Sunday, June 22, 2014

Breaking Through Writer's Block--guest post by Dan Levinson

Breaking Through Writer’s Block
By Dan Levinson

It can be far too easy to let lack of inspiration take away our ability to put pen to paper; to let it shatter the joy that comes from that wonderful dance of our fingers upon the keyboard. Many times, we instead find ourselves staring out the window, watching the rain; we glance at the clock, only to find we’ve whiled away half the day browsing the internet, finding out who wore what on which red carpet, and which no-longer-tween celebrity just broke up with her boyfriend.
It can be a challenge to refocus, to force ourselves to look at that oh-so-depressing empty page. How do we find the strength to go on, to push forward?
First, let’s address what is, in my experience, the chief cause of writer’s block: fear.
Writer’s block is much akin to a schoolyard bully, that oppressive playground punk who makes us shrink away from the things we want to do. Want to take a big writing risk—the writer’s equivalent to swinging on the monkey bars? Too bad, because our terror of being unable to live up to our own expectations—and the expectations of readers—creeps in and paralyzes us. Am I good enough to pull this off? Will people like it? Does it work in my story?
As these questions twirl round and round in our heads, we once again find ourselves thinking about anything but writing. The bully has made us back down again, and all we’re left with is a blank sheet and a heaping helping of dissatisfaction.
So what to do? The answer is: Just go for it.
Write something. Write anything. Let it be bad. Don’t judge it. There’s no need to listen to the criticism of your inner editor demon. Even if it’s awful, that’s the beauty of writing: You can always go back and change it. For now, however, the most important aspect of breaking through the block is getting the ball rolling.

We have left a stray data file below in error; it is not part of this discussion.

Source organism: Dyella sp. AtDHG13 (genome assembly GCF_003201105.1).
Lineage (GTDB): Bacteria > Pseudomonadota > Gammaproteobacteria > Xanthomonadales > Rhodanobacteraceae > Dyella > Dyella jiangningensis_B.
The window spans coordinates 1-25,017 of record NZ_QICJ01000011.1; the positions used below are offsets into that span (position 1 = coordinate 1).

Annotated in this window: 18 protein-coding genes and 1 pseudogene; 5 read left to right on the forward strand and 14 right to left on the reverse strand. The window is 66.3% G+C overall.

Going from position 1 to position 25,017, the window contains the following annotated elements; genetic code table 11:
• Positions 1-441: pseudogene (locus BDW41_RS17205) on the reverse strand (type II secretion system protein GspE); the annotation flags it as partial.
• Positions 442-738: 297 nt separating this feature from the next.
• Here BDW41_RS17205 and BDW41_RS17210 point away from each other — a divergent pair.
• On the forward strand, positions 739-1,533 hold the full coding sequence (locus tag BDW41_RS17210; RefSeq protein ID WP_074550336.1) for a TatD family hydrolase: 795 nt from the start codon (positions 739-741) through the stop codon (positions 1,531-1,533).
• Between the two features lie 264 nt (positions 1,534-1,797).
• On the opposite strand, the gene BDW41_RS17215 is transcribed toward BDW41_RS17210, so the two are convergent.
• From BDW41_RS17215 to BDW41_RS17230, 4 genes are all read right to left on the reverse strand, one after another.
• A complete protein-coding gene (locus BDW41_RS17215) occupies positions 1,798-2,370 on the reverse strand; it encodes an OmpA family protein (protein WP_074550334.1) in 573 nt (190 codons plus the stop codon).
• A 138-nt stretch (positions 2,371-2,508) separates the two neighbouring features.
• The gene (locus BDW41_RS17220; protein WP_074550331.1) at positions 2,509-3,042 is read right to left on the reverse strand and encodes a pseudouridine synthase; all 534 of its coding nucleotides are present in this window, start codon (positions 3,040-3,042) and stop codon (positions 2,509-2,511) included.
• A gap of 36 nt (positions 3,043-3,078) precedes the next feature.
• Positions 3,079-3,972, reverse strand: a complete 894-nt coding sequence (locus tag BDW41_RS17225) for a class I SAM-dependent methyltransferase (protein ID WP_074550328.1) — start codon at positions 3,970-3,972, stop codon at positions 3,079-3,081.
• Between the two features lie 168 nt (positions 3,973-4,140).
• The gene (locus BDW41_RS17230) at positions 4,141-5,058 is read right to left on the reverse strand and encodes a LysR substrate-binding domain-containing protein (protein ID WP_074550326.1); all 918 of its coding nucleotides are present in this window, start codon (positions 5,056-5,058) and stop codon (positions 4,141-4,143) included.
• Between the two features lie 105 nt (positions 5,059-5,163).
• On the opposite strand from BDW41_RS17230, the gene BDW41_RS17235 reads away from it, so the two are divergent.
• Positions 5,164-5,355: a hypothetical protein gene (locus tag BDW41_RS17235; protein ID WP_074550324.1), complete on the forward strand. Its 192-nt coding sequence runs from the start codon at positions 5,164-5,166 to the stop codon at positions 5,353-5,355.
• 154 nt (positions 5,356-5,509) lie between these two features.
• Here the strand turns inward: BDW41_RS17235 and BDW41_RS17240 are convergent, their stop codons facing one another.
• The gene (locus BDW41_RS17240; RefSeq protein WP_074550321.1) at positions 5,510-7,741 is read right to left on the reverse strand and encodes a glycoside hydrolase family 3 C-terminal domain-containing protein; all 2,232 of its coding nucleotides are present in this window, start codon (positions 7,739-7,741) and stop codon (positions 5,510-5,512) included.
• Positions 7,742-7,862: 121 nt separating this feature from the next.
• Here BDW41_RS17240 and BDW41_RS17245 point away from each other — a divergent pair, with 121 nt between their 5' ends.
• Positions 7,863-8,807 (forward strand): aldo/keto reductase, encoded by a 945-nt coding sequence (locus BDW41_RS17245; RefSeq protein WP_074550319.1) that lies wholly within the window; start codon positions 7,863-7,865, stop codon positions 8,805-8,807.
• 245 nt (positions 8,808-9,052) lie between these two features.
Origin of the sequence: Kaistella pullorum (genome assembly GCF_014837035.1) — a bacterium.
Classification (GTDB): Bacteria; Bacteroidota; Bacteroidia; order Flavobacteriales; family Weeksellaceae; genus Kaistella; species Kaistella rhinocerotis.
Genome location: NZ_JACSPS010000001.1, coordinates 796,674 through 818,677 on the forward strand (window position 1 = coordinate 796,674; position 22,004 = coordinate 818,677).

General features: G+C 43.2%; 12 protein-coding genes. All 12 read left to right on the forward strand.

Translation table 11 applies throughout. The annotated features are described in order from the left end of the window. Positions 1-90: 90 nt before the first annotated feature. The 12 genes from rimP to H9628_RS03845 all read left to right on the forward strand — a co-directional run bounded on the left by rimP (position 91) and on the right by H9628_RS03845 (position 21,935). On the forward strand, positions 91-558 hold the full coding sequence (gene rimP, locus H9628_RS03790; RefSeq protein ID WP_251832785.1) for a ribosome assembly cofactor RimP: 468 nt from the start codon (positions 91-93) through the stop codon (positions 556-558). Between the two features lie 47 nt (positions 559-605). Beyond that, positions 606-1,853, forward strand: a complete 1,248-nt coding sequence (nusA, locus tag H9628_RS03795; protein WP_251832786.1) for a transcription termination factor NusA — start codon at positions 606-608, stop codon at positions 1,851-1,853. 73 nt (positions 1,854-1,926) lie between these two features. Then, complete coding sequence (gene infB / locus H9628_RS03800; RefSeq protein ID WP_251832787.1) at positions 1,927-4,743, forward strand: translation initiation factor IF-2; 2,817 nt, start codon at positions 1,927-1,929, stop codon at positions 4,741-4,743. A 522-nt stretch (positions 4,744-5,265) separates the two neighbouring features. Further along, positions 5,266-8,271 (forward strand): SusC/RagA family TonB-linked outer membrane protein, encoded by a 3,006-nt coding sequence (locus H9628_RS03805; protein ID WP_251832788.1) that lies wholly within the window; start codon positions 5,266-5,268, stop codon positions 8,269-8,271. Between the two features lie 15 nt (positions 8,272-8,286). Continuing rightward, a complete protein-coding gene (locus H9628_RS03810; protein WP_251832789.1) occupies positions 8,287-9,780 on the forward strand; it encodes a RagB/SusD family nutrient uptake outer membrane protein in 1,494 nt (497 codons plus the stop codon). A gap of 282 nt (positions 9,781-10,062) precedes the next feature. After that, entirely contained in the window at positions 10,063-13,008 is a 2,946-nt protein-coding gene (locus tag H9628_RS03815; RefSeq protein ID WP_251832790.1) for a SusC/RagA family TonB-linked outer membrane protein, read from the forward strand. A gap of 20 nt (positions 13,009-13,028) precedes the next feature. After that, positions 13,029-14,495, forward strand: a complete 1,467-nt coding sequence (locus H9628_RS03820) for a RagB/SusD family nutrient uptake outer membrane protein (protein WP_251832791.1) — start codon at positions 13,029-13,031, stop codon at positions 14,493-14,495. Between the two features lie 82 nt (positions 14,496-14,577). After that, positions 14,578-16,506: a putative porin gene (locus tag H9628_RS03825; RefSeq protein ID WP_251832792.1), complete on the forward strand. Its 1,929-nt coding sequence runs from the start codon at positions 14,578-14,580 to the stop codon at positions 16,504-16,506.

Now, here are a few tips that have worked for me to make that happen . . .
#1. Get in the character’s head.
I don’t mean in a general sense; I mean sink down into that exact moment where you’ve hit the block. Ask yourself: What is my character thinking? What is he feeling? What is he physically seeing? Doing? Forget about moving the story forward for now. The important thing is to regain your momentum; anything extraneous you can always remove later. Even if writing about your character doing the dishes gets you back into the flow of writing, do it. Whatever it takes.
#2. Try writing longhand.
Sometimes changing up our process can clear out the fog. Most writers these days use a computer (or laptop, tablet, etc.), so it can be an interesting and liberating experience to try it “old school.” There’s less pressure for everything to be “perfect”; you know you’ll have to type it in later, so corrections can be put off until then. Furthermore, having the opportunity to cross things out, make notes in margins, get a little sloppy can make us feel more free to make mistakes; on the computer screen said mistakes are summarily erased from existence, and the page is restored to a state of unmarred perfection. That’s a heavy burden.